Mars Discovery Highlights Need for Sample-Return Mission, Scientist Says

Mars Sample Return Ascent
Artist's view of the Mars Sample Return (MSR) ascent module lifting off from Mars' surface with the Martian soil samples. (Image credit: ESA)

The announcement this week that Mars definitely could have supported some form of life in the ancient past is an unmistakable reminder that future missions to the Red Planet should focus on bringing Martian rock samples back to Earth, a celebrated planetary scientist says.

NASA unveiled the discovery on Tuesday (March 12) with a bold announcement that Mars could have supported primitive life at some point billions of years ago. The Martian find was made with the help of NASA's Mars rover Curiosity, the largest rover ever to explore the Red Planet. But in order to create a clear picture of the story of habitability and life on Mars, scientists will need to get their hands on fresh samples of the planet collected by an ambitious future mission.

Rendezvous above Mars. This artist's view of the proposed Mars Sample Return mission shows an orbiting sample container loaded with martian rock and soil specimens lining up for capture by an Earth return vehicle. (Image credit: NASA/JPL)

"On the one hand, it shows what we can do with instruments on the surface of Mars," Bruce Betts, the director of projects at the Planetary Society, told "We'll always be able to do more with our labs on Earth than what we can do on Mars."

The Curiosity rover was able to bore into a Martian rock and find evidence of a habitable environment, but more comprehensive work can be done in labs on Earth, Betts said.

For this reason, scientists like Betts have campaigned to have sample return added as non-negotiable for the next mission to the Red Planet.

NASA is taking the concept seriously. Sample return is at the top of the space agency's list when planning for missions to Mars in the next decade, Betts added. NASA has placed it as the highest priority for any new missions to the Red Planet. [The Search for Life on Mars (A Photo Timeline)]

"You want rocks that are carefully collected," Betts said.

It's important to know exactly where the rocks are coming from, Betts said. If scientists know the context in which the rocks were found, it will help them analyze them in a broader context. 

Although there are no solid plans to build sample return into a mission currently in development, future NASA missions are using other means to investigate the Martian interior and exterior.

The MAVEN mission — a Mars orbiter launching later this year — will investigate the ionosphere of the Red Planet to see how carbon dioxide, oxygen and other compounds could have dissipated over time, leaving Mars with the cold, arid atmosphere scientists see today.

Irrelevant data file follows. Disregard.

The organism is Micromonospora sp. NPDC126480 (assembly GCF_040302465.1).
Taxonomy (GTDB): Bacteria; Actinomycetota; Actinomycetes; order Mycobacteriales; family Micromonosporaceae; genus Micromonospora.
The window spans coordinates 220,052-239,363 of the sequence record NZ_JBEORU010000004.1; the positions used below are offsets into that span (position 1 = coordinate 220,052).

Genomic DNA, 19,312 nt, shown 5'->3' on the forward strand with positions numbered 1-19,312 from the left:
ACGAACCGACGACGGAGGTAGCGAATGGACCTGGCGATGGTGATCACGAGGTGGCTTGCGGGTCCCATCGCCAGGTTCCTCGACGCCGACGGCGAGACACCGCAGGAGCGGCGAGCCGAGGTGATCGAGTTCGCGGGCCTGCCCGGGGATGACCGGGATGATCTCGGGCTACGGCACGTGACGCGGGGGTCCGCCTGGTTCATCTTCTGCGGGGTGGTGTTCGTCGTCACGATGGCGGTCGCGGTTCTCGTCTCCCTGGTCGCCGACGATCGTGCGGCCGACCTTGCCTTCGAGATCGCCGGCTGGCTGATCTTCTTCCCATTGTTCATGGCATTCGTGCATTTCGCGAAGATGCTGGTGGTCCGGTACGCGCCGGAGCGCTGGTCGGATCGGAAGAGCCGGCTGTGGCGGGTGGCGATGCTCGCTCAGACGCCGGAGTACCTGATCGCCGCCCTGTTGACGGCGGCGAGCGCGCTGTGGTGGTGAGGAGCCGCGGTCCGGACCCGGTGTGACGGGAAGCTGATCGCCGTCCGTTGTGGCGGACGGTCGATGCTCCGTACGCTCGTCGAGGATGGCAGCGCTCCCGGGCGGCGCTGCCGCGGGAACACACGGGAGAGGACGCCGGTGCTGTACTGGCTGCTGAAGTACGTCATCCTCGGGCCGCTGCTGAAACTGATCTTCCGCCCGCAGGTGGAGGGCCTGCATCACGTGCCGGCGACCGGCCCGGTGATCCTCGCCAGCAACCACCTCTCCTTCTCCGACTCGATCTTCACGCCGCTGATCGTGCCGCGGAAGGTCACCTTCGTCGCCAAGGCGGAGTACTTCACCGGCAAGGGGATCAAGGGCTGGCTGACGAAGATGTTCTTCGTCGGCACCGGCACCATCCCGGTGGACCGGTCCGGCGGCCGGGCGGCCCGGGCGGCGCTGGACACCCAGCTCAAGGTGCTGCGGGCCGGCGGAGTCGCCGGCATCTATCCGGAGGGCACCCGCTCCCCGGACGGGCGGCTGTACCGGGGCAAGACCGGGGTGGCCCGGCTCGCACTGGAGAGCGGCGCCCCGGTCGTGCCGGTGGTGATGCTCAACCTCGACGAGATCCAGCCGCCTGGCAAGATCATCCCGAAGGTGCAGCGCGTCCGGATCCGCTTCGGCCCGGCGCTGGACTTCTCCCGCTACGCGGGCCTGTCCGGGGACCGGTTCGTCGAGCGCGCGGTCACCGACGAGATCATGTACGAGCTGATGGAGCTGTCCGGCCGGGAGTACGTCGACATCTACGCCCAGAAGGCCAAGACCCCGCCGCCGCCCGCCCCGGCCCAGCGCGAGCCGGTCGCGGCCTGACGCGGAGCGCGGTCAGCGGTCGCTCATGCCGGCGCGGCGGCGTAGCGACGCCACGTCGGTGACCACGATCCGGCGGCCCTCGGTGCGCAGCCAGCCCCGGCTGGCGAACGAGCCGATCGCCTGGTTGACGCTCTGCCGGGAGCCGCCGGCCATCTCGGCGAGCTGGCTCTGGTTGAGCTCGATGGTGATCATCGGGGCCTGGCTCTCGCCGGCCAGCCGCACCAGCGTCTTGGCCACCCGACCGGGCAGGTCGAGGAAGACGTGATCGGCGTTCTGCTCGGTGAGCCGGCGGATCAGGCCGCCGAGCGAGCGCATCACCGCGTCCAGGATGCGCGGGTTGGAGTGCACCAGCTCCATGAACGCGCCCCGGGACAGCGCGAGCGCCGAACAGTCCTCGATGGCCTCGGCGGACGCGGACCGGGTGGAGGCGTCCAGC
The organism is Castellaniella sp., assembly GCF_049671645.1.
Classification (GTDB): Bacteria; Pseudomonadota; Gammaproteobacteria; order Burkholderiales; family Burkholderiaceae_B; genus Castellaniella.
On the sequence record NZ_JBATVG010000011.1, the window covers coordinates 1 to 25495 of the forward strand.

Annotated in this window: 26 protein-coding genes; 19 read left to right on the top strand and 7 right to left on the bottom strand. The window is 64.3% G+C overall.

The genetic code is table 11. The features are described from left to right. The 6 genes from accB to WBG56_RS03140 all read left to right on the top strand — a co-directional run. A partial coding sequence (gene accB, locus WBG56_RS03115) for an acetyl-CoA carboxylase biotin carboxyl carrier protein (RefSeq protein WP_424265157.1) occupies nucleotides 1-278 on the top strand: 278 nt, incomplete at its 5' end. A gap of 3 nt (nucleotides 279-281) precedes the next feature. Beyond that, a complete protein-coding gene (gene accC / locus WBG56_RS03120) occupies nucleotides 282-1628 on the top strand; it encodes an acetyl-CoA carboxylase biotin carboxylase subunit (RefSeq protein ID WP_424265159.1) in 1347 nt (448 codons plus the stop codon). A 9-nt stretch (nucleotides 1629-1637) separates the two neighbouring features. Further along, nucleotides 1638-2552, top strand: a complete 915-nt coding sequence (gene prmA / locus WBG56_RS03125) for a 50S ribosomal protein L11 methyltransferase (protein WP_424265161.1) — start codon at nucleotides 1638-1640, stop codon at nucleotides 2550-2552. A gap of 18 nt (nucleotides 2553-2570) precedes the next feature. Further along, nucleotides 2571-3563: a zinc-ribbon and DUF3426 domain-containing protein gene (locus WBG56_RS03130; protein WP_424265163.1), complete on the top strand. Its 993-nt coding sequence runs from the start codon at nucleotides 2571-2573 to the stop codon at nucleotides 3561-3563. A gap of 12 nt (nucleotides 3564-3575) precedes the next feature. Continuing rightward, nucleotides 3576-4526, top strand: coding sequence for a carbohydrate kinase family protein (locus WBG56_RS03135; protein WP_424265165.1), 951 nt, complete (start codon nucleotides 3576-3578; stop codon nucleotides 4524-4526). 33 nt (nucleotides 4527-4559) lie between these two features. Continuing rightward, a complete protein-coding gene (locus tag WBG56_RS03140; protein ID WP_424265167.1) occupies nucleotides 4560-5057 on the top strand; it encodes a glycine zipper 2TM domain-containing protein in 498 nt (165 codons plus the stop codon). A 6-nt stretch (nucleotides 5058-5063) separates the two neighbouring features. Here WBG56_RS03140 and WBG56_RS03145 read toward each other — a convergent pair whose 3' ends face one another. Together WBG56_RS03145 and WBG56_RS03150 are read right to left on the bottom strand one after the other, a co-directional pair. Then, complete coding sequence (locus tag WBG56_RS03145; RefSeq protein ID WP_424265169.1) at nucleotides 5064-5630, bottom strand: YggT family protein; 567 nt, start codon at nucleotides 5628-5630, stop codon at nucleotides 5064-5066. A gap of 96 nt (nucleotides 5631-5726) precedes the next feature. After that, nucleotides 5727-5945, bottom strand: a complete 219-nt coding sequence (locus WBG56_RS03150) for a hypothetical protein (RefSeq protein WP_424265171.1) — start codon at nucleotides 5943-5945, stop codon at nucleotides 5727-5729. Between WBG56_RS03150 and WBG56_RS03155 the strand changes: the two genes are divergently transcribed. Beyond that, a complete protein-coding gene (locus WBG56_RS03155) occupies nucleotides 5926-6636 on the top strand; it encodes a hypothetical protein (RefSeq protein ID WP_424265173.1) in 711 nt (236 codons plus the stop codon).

NASA's InSight Mars is a lander that will burrow deep into the Martian dirt to learn more about the planet's geological evolution. It is on track to launch in 2016. The agency is also planning to launch a new Mars rover in 2020, but it won't have the capability for sample return. 

Europe and Russia are also planning new Mars missions together, including an orbiter and the ExoMars rover.

NASA's announcement on Tuesday means that astronomers are one step closer to understanding what a primitive Mars could have looked like, something that missions in the future will help clarify, Betts added.

"I think the findings like today's continue to increase the interest in Mars as a complex and interesting place," Betts said.

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Miriam Kramer
Staff Writer

Miriam Kramer joined as a Staff Writer in December 2012. Since then, she has floated in weightlessness on a zero-gravity flight, felt the pull of 4-Gs in a trainer aircraft and watched rockets soar into space from Florida and Virginia. She also served as's lead space entertainment reporter, and enjoys all aspects of space news, astronomy and commercial spaceflight.  Miriam has also presented space stories during live interviews with Fox News and other TV and radio outlets. She originally hails from Knoxville, Tennessee where she and her family would take trips to dark spots on the outskirts of town to watch meteor showers every year. She loves to travel and one day hopes to see the northern lights in person. Miriam is currently a space reporter with Axios, writing the Axios Space newsletter. You can follow Miriam on Twitter.